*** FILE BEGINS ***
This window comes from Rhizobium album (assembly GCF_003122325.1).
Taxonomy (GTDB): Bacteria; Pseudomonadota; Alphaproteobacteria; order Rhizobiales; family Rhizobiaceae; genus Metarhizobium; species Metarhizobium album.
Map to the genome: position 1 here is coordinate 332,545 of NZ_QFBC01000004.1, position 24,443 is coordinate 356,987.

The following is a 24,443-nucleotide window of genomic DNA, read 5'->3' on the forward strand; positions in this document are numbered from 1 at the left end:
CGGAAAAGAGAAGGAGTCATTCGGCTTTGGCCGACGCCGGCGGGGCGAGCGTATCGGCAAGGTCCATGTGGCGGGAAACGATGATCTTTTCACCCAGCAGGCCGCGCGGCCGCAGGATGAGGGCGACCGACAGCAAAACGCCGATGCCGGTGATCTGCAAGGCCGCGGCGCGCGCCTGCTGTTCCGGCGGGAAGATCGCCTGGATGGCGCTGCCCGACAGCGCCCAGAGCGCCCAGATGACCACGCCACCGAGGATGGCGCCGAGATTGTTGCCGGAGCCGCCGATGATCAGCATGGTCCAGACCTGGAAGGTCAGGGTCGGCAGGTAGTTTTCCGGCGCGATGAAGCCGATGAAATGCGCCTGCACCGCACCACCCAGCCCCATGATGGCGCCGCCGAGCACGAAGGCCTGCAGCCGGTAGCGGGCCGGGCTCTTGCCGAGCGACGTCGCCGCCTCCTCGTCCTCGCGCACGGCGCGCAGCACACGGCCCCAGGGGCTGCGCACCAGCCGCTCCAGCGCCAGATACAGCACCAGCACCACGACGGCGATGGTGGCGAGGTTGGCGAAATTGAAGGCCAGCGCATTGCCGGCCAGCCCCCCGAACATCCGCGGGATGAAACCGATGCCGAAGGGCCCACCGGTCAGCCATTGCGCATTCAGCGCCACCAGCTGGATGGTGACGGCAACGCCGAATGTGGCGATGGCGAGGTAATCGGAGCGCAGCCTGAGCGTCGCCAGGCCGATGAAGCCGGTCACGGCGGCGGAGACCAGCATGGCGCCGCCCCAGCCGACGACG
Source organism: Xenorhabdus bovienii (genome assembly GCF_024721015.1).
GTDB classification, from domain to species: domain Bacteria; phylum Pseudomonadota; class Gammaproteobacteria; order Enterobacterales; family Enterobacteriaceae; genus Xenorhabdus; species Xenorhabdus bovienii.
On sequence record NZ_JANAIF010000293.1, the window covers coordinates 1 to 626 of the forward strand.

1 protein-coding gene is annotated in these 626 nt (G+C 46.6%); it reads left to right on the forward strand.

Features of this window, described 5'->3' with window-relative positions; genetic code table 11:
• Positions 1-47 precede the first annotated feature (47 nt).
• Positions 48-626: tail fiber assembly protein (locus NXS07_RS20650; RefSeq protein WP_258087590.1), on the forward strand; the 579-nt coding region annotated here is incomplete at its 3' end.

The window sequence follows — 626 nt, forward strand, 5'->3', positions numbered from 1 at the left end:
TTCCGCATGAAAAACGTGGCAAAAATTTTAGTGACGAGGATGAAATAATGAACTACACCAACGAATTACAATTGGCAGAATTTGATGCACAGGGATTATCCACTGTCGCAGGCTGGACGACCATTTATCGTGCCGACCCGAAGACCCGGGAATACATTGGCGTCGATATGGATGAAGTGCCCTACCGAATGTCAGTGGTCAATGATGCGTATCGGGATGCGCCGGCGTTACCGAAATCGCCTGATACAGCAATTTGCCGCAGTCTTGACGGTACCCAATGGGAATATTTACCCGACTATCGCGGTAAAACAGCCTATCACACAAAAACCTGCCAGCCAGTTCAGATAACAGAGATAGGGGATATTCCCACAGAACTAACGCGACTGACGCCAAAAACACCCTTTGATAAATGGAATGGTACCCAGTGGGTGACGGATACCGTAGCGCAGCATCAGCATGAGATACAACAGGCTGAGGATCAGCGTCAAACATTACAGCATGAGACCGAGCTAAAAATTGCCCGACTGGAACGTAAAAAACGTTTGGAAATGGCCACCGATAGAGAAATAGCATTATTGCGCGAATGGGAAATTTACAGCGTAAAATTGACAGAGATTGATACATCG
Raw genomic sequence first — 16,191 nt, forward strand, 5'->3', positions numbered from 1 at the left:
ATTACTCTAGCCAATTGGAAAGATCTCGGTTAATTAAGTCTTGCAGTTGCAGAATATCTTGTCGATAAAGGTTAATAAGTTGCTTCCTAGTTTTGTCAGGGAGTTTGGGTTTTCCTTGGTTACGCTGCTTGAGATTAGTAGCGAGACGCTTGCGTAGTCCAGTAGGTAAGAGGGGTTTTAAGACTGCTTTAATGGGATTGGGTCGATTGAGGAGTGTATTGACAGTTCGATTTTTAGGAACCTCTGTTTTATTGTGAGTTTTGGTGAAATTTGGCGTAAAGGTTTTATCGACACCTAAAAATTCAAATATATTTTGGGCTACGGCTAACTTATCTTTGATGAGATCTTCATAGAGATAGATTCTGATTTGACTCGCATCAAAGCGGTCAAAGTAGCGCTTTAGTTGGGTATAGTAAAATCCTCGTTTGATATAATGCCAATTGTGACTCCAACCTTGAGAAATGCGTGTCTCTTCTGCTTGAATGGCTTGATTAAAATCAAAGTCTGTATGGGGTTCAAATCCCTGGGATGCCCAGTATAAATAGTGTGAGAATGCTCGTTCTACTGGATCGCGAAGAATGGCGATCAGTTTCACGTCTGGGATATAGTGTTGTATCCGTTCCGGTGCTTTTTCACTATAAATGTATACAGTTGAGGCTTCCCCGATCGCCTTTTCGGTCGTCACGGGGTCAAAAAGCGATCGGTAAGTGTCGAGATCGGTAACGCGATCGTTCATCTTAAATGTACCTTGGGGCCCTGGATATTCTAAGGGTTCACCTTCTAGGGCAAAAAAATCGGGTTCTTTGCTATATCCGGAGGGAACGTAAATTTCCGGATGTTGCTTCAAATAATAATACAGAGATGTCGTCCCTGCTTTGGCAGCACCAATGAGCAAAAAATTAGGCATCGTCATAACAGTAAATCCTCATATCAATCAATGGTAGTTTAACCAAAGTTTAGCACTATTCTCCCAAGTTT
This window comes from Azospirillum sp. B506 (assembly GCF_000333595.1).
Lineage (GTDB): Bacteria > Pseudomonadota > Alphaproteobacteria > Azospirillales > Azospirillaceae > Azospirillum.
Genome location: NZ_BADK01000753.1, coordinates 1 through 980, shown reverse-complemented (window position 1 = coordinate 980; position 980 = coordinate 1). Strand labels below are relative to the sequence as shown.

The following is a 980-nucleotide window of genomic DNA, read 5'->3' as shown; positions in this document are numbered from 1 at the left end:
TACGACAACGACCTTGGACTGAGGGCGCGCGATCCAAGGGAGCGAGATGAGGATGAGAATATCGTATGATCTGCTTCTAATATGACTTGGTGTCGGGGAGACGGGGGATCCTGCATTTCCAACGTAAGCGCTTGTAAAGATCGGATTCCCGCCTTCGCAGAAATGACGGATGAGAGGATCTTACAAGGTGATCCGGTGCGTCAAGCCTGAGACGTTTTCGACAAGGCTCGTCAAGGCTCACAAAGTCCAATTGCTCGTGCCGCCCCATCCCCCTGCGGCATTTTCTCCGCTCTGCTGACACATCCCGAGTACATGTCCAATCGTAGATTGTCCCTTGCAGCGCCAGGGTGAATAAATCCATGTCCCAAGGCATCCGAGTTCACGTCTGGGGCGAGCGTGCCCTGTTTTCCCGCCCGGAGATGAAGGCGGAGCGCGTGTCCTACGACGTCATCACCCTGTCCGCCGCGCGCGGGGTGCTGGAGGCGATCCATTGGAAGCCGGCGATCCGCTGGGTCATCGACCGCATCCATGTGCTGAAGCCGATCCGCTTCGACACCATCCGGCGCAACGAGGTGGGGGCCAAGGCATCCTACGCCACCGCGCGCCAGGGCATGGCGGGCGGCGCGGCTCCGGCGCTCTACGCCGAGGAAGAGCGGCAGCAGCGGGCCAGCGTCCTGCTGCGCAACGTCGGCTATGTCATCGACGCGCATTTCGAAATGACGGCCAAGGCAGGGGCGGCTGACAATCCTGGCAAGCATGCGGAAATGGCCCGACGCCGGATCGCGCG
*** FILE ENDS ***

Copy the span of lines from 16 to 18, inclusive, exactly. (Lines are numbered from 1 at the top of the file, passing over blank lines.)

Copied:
ATTACTCTAGCCAATTGGAAAGATCTCGGTTAATTAAGTCTTGCAGTTGCAGAATATCTTGTCGATAAAGGTTAATAAGTTGCTTCCTAGTTTTGTCAGGGAGTTTGGGTTTTCCTTGGTTACGCTGCTTGAGATTAGTAGCGAGACGCTTGCGTAGTCCAGTAGGTAAGAGGGGTTTTAAGACTGCTTTAATGGGATTGGGTCGATTGAGGAGTGTATTGACAGTTCGATTTTTAGGAACCTCTGTTTTATTGTGAGTTTTGGTGAAATTTGGCGTAAAGGTTTTATCGACACCTAAAAATTCAAATATATTTTGGGCTACGGCTAACTTATCTTTGATGAGATCTTCATAGAGATAGATTCTGATTTGACTCGCATCAAAGCGGTCAAAGTAGCGCTTTAGTTGGGTATAGTAAAATCCTCGTTTGATATAATGCCAATTGTGACTCCAACCTTGAGAAATGCGTGTCTCTTCTGCTTGAATGGCTTGATTAAAATCAAAGTCTGTATGGGGTTCAAATCCCTGGGATGCCCAGTATAAATAGTGTGAGAATGCTCGTTCTACTGGATCGCGAAGAATGGCGATCAGTTTCACGTCTGGGATATAGTGTTGTATCCGTTCCGGTGCTTTTTCACTATAAATGTATACAGTTGAGGCTTCCCCGATCGCCTTTTCGGTCGTCACGGGGTCAAAAAGCGATCGGTAAGTGTCGAGATCGGTAACGCGATCGTTCATCTTAAATGTACCTTGGGGCCCTGGATATTCTAAGGGTTCACCTTCTAGGGCAAAAAAATCGGGTTCTTTGCTATATCCGGAGGGAACGTAAATTTCCGGATGTTGCTTCAAATAATAATACAGAGATGTCGTCCCTGCTTTGGCAGCACCAATGAGCAAAAAATTAGGCATCGTCATAACAGTAAATCCTCATATCAATCAATGGTAGTTTAACCAAAGTTTAGCACTATTCTCCCAAGTTT
This window comes from Azospirillum sp. B506 (assembly GCF_000333595.1).
Lineage (GTDB): Bacteria > Pseudomonadota > Alphaproteobacteria > Azospirillales > Azospirillaceae > Azospirillum.